“Your rod and Your staff, they comfort me.” – Psalm 23:4b
It’s interesting that as David thought of his God as a shepherd that he included the shepherd’s staff in his Psalm. Why include the long shaft of rugged old wood carried and used by a common shepherd and place it in the hands of the LORD and then, to say in effect ‘thank you’ for it ‘comforts’ him? What was his purpose here? Did he just remember his days of shepherding and thought of the staff that he once carried? Maybe, he had a lesson for us today.
What was the purpose of this staff?
1. The shepherd used his staff to point the way.
First, its use was to point the way. The good shepherd took his sheep to green pastures and to quiet waters where they grazed, gained strength, and rested. He knew where he was going and where the sheep needed to be. The sheep, in their own way, trusted the shepherd’s judgement in direction. They knew that he meant them no harm.
2. The shepherd used his staff to protect his flock.
Second, the staff’s use was to protect the sheep from danger. There were many beasts seeking to devour the sheep of the fields. It was up to the shepherd to anticipate and defend the vulnerable sheep. The staff itself had to be strong as life itself may depend upon its force. The shepherd’s staff kept the danger at a distance.
3. The shepherd used his staffs to prod his sheep.
The third and final use was sometimes to prod the sheep. What does it mean to prod? Another word might be to goad the sheep. Occasionally, sheep might need a little push in a direction other than the one in which it was headed. So, the shepherd, knowing what was best for the sheep, would nudge the sheep with his staff in the better direction. The more stubborn sheep may have needed more than a little push for its own good.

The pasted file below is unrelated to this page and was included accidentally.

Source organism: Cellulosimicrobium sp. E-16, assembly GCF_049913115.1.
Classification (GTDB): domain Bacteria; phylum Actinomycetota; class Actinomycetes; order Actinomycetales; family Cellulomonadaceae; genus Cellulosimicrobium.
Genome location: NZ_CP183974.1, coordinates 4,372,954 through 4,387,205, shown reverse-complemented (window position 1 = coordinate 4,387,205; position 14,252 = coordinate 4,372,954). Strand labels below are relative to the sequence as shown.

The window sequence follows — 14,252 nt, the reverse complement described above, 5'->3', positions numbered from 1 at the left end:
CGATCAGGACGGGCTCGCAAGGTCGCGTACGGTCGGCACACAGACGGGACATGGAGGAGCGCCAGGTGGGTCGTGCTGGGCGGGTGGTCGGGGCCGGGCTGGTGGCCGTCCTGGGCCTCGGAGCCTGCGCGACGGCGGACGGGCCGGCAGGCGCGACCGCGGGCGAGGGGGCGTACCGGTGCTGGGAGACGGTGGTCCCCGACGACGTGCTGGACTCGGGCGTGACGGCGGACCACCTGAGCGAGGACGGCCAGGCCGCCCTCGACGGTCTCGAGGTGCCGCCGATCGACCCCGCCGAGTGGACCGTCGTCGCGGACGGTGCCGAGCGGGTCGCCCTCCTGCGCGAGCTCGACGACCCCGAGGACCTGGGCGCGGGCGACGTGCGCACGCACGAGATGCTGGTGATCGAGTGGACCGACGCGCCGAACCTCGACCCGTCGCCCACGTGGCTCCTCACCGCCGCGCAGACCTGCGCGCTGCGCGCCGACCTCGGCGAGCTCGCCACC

What lessons can we learn from this shepherd’s staff so important to David’s life?
First, God our Shepherd, points the way for us, His own sheep, with His Word. How grateful we should be that God has provided direction for us in the Bible. Second, by trusting and obeying His Word, we find protection from our own sinful or corrupted perspectives that lead us into regretful situations. Third, and the one that I want to explore a little further, God can and does have to prod or goad us on occasion. Whether through sermon or circumstance God does chastise those He loves. We can push back against the leading of the Holy Spirit but this only intensifies or increases our troubles. Jesus told Saul on the road to Damascus, “It is hard for you to kick against the goads.” (Acts 26:14b) Saul had been sincerely wrong in his persecution of the early church and Jesus cornered him for his actions. Saul, now Paul would push back no longer. Jesus so changed Saul’s perspective that not only did He change his name to Paul, He changed Paul’s very mission in life. Paul would no longer persecute the church, he would advance it
Has the Good Shepherd been pointing you in a different direction? Has he through his Word protected you from making a poor choice? Has he been after you to change a direction? David was right to be thankful for the comfort of the rod and staff of his Good Shepherd.
Dr. Motes is Associate Professor of Christian Ministry at Anderson University and has brought over 20 years experience in Church related ministry from service in Churches in Virginia, North and South Carolina. He has worked in Associational Missions, has taught and continues to teach a variety of subjects in church settings, and is published in Sunday School Leadership magazine. As an “Army brat” his upbringing has enriched his multi-cultural perspective for ministry.